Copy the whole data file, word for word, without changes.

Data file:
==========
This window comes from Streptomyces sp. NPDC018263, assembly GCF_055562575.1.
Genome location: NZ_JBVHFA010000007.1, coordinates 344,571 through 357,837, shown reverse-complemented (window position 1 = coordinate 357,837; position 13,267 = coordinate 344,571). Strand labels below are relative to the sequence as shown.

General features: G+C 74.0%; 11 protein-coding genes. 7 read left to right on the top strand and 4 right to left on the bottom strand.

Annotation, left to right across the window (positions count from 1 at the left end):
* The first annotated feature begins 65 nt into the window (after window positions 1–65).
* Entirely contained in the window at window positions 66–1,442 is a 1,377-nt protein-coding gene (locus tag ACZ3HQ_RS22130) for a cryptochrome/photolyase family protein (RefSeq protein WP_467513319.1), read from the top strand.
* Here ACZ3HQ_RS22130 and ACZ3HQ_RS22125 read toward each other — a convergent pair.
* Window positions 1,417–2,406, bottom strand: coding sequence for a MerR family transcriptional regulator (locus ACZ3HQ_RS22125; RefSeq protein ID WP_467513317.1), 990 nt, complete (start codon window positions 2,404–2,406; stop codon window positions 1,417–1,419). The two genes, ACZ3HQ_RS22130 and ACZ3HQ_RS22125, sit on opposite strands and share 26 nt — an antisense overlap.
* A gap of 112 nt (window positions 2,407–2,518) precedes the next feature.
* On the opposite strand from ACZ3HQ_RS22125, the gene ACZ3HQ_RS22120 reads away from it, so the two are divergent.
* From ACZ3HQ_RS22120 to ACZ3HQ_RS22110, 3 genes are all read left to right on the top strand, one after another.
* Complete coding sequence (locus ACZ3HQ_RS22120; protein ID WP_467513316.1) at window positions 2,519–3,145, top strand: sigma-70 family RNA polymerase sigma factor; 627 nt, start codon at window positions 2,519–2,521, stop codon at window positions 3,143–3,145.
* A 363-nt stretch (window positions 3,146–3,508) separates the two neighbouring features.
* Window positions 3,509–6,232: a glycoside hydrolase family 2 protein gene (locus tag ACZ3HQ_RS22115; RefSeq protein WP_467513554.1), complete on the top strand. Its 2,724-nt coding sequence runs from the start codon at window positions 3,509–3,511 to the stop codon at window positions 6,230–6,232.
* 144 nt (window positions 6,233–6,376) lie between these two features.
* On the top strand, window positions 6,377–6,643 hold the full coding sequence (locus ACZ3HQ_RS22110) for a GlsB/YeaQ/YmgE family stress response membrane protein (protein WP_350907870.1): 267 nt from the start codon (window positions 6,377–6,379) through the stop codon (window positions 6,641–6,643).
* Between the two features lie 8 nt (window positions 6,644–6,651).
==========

This window comes from Streptomyces sp. NPDC018263, assembly GCF_055562575.1.
Genome location: NZ_JBVHFA010000007.1, coordinates 344,571 through 357,837, shown reverse-complemented (window position 1 = coordinate 357,837; position 13,267 = coordinate 344,571). Strand labels below are relative to the sequence as shown.

General features: G+C 74.0%; 11 protein-coding genes. 7 read left to right on the top strand and 4 right to left on the bottom strand.

Annotation, left to right across the window (positions count from 1 at the left end):
* The first annotated feature begins 65 nt into the window (after window positions 1–65).
* Entirely contained in the window at window positions 66–1,442 is a 1,377-nt protein-coding gene (locus tag ACZ3HQ_RS22130) for a cryptochrome/photolyase family protein (RefSeq protein WP_467513319.1), read from the top strand.
* Here ACZ3HQ_RS22130 and ACZ3HQ_RS22125 read toward each other — a convergent pair.
* Window positions 1,417–2,406, bottom strand: coding sequence for a MerR family transcriptional regulator (locus ACZ3HQ_RS22125; RefSeq protein ID WP_467513317.1), 990 nt, complete (start codon window positions 2,404–2,406; stop codon window positions 1,417–1,419). The two genes, ACZ3HQ_RS22130 and ACZ3HQ_RS22125, sit on opposite strands and share 26 nt — an antisense overlap.
* A gap of 112 nt (window positions 2,407–2,518) precedes the next feature.
* On the opposite strand from ACZ3HQ_RS22125, the gene ACZ3HQ_RS22120 reads away from it, so the two are divergent.
* From ACZ3HQ_RS22120 to ACZ3HQ_RS22110, 3 genes are all read left to right on the top strand, one after another.
* Complete coding sequence (locus ACZ3HQ_RS22120; protein ID WP_467513316.1) at window positions 2,519–3,145, top strand: sigma-70 family RNA polymerase sigma factor; 627 nt, start codon at window positions 2,519–2,521, stop codon at window positions 3,143–3,145.
* A 363-nt stretch (window positions 3,146–3,508) separates the two neighbouring features.
* Window positions 3,509–6,232: a glycoside hydrolase family 2 protein gene (locus tag ACZ3HQ_RS22115; RefSeq protein WP_467513554.1), complete on the top strand. Its 2,724-nt coding sequence runs from the start codon at window positions 3,509–3,511 to the stop codon at window positions 6,230–6,232.
* 144 nt (window positions 6,233–6,376) lie between these two features.
* On the top strand, window positions 6,377–6,643 hold the full coding sequence (locus ACZ3HQ_RS22110) for a GlsB/YeaQ/YmgE family stress response membrane protein (protein WP_350907870.1): 267 nt from the start codon (window positions 6,377–6,379) through the stop codon (window positions 6,641–6,643).
* Between the two features lie 8 nt (window positions 6,644–6,651).